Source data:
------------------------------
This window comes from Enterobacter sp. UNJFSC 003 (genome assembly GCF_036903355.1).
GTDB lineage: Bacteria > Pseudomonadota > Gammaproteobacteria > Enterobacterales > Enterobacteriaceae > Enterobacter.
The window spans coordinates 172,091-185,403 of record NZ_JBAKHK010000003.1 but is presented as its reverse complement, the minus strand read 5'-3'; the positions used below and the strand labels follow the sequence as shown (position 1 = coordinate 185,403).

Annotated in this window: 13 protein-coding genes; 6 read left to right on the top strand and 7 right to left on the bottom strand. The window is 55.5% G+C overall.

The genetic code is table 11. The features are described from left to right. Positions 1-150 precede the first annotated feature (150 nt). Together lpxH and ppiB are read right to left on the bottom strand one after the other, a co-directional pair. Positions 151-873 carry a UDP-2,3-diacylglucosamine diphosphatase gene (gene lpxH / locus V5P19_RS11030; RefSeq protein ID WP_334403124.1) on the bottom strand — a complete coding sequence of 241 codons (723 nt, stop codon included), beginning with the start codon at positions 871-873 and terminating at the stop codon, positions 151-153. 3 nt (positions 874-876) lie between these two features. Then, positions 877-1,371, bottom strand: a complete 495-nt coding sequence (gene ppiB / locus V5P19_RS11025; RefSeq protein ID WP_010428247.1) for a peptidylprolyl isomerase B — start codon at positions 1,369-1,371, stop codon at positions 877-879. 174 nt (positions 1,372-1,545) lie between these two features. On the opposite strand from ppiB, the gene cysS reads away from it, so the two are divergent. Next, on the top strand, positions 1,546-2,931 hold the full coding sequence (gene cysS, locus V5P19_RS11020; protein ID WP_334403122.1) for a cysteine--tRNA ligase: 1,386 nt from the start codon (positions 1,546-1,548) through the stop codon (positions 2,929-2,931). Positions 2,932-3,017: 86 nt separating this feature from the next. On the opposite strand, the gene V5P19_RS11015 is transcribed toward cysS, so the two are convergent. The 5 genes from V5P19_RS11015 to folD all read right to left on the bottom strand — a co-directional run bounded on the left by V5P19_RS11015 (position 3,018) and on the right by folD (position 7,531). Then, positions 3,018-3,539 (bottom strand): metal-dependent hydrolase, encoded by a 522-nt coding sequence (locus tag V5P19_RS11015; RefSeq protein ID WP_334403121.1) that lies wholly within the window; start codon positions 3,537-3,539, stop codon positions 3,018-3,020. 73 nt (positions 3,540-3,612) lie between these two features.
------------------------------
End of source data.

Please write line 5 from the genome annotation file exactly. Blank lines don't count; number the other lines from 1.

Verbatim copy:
The genetic code is table 11. The features are described from left to right. Positions 1-150 precede the first annotated feature (150 nt). Together lpxH and ppiB are read right to left on the bottom strand one after the other, a co-directional pair. Positions 151-873 carry a UDP-2,3-diacylglucosamine diphosphatase gene (gene lpxH / locus V5P19_RS11030; RefSeq protein ID WP_334403124.1) on the bottom strand — a complete coding sequence of 241 codons (723 nt, stop codon included), beginning with the start codon at positions 871-873 and terminating at the stop codon, positions 151-153. 3 nt (positions 874-876) lie between these two features. Then, positions 877-1,371, bottom strand: a complete 495-nt coding sequence (gene ppiB / locus V5P19_RS11025; RefSeq protein ID WP_010428247.1) for a peptidylprolyl isomerase B — start codon at positions 1,369-1,371, stop codon at positions 877-879. 174 nt (positions 1,372-1,545) lie between these two features. On the opposite strand from ppiB, the gene cysS reads away from it, so the two are divergent. Next, on the top strand, positions 1,546-2,931 hold the full coding sequence (gene cysS, locus V5P19_RS11020; protein ID WP_334403122.1) for a cysteine--tRNA ligase: 1,386 nt from the start codon (positions 1,546-1,548) through the stop codon (positions 2,929-2,931). Positions 2,932-3,017: 86 nt separating this feature from the next. On the opposite strand, the gene V5P19_RS11015 is transcribed toward cysS, so the two are convergent. The 5 genes from V5P19_RS11015 to folD all read right to left on the bottom strand — a co-directional run bounded on the left by V5P19_RS11015 (position 3,018) and on the right by folD (position 7,531). Then, positions 3,018-3,539 (bottom strand): metal-dependent hydrolase, encoded by a 522-nt coding sequence (locus tag V5P19_RS11015; RefSeq protein ID WP_334403121.1) that lies wholly within the window; start codon positions 3,537-3,539, stop codon positions 3,018-3,020. 73 nt (positions 3,540-3,612) lie between these two features.